It is with infinite sadness that we share the news that Dr Jim Antrobus passed away due to complications of his cancer surgery in St George’s hospital in Australia on Thursday, 1 March 2018.
Shortly after 3:30pm South African time, his daughter Micah posted the following message on the ‘Team Jimbo’ Whatsapp group, that has grown steadily with friends, family and supporters over the last few weeks.
Hello everyone, thank you so much for the ongoing love & support. This has certainly been a difficult road, made all that much easier knowing we were not walking it alone – evident in this ever expanding whatsapp group. Not to mention those on email, phone call and and and…
Our favourite person in the world, Jimbo, Jimmy, Jimithy and more recently Ron has passed away.
Understandably we are all deeply saddened, never easy losing a legend and know each and every one of you share our pain.
This was certainly not an option for us, but we did wish for the best possible outcome – so be it as it may.
We certainly feel that we gave it our best shot, together with the help of so so so many people in the horsey industry who made the very best medical treatment available for Jim. The peritonectomy was exactly what Jim wanted. Prof Morris said if he could do it all over again he wouldn’t change a thing. Unfortunately Jim had renal failure intitially straight after the op, which never recovered and lead on to multiple organ failures.
Merle says he was very peaceful and not in pain.
There are truly no words that can ever do justice to Jim. You did not need to know Jim long to know him well. He was simply one of THE nicest, kindest, funniest and most engaging human beings you could ever have the privilege to meet.
He was also the most philosophical and accepting and had the most amazing ability to make the most of any situation. When, as the long-time resident vet at Maine Chance Farms, their Great Danes killed some of the farm’s prize sheep, Jim was told that the dogs would have to go. Merle dug her heels in, saying if the dogs went, she went too. So in his usual and entirely equitable way, Jim simply packed up and moved.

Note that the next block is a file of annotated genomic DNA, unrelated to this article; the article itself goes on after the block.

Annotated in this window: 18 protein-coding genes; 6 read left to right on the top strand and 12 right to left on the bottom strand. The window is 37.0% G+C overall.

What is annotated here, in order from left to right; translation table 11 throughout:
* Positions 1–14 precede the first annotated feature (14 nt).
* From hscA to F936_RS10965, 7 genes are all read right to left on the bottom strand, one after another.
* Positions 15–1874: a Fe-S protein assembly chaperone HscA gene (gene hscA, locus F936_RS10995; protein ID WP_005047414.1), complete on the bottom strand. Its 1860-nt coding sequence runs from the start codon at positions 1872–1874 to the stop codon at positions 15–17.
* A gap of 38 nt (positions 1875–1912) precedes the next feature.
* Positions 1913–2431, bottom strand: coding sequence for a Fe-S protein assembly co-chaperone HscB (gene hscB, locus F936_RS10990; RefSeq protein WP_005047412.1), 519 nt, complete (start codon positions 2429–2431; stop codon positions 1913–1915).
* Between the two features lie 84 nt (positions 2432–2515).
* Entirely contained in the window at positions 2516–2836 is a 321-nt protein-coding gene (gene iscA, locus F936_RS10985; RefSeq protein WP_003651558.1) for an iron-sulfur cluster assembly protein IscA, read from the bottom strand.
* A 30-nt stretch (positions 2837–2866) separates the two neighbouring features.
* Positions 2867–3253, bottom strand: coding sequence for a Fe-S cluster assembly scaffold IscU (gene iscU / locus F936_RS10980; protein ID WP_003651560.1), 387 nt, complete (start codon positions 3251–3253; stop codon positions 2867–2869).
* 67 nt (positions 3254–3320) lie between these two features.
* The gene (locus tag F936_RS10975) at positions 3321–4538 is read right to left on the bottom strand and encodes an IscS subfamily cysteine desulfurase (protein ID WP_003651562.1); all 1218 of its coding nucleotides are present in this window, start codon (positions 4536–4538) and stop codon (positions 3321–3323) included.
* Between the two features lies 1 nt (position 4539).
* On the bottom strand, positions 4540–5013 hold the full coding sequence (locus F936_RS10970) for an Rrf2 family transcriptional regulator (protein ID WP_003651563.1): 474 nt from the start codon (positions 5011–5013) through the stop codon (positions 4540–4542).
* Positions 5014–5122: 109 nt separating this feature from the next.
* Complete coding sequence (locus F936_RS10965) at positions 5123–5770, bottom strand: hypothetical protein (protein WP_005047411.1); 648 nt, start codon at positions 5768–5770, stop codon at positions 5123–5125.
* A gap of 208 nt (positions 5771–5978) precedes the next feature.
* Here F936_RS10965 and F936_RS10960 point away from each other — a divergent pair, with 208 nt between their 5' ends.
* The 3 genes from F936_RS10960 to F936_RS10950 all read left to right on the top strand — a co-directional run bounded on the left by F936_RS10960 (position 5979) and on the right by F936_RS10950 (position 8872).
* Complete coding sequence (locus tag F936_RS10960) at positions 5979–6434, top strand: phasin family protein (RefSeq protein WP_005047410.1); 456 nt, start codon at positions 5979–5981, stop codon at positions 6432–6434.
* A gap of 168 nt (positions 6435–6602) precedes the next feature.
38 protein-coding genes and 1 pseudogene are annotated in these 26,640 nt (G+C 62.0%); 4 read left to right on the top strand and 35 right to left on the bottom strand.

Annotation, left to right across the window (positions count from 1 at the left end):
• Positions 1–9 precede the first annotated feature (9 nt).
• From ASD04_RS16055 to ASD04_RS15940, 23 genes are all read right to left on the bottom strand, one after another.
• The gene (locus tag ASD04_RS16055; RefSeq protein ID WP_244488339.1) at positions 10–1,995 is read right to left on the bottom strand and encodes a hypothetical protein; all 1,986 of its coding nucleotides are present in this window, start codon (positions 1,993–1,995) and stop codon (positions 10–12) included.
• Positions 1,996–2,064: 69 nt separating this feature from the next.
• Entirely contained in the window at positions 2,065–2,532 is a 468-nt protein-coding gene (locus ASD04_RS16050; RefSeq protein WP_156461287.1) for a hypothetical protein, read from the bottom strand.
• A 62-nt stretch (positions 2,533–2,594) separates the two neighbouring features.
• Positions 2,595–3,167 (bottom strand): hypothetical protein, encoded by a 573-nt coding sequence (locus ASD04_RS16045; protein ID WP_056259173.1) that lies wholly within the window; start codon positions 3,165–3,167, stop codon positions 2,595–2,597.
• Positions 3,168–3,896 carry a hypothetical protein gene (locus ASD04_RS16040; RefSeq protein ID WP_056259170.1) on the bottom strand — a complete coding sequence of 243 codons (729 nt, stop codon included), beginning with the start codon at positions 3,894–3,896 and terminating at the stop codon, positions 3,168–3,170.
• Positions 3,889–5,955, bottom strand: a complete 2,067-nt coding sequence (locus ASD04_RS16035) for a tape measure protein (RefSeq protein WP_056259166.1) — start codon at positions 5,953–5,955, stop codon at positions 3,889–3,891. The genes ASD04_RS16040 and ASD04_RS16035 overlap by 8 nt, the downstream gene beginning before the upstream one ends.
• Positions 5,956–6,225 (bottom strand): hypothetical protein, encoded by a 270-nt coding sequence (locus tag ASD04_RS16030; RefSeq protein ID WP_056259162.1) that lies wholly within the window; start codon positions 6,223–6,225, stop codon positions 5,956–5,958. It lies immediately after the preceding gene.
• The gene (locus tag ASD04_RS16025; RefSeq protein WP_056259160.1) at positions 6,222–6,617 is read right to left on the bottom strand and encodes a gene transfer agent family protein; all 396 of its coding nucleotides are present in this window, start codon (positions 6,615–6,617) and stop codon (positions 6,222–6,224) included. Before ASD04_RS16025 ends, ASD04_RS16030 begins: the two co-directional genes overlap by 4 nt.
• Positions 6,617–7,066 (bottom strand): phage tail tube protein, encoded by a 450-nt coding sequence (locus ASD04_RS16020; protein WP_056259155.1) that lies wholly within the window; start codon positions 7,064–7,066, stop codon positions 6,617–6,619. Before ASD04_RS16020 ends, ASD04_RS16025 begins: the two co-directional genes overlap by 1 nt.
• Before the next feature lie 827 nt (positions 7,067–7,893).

He loved his wonderful family. His beautiful wife Merle, their two gorgeous daughters, Lee and Micah and latterly his son-in-law, Louw and as that story proves, would do anything for them.
Above all, Jim loved horses and they loved him. There can perhaps be no greater compliment paid to him than the fact that the mighty Jet Master, often known to be quite temperamental, accepted Jim as his personal physician without qualm. I was lucky enough to spend time with Jim during Jet Master’s illness and asked how he was coping having to share his star patient with all the international experts who were flown in to do the surgery. In typical Jim fashion, he was fascinated by the visitors and the procedure and entirely unphased about the team approach. “A few years ago, I received a call from another vet who was called in to consult on a horse I was treating. He asked whether he might not be treading on my toes. I said absolutely not. Firstly, I have small feet! And secondly, why would I mind? The more the merrier and the more help and advice we can collect, the better for the horse. Which is what it’s all about, after all.”